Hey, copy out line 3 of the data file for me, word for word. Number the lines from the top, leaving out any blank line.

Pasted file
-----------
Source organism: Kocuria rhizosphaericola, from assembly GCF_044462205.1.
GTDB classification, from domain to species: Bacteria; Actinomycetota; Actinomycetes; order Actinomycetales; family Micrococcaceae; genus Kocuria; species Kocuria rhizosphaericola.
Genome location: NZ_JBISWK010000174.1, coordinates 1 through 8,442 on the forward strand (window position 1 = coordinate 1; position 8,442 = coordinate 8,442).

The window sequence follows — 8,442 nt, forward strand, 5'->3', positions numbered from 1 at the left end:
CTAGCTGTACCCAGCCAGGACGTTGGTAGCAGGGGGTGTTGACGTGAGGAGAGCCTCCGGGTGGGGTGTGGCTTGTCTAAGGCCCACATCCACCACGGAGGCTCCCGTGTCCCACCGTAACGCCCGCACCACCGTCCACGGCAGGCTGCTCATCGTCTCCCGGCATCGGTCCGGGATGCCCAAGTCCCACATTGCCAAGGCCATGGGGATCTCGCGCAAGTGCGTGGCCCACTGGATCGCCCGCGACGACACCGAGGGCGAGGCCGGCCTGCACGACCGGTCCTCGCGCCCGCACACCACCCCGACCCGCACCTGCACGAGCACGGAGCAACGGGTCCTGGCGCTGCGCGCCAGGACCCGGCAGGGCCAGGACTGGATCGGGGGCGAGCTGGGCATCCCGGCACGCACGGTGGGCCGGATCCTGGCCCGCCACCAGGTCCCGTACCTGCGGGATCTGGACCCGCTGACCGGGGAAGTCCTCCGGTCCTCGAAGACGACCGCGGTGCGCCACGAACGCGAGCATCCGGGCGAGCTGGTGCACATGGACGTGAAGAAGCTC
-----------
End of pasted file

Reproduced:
Genome location: NZ_JBISWK010000174.1, coordinates 1 through 8,442 on the forward strand (window position 1 = coordinate 1; position 8,442 = coordinate 8,442).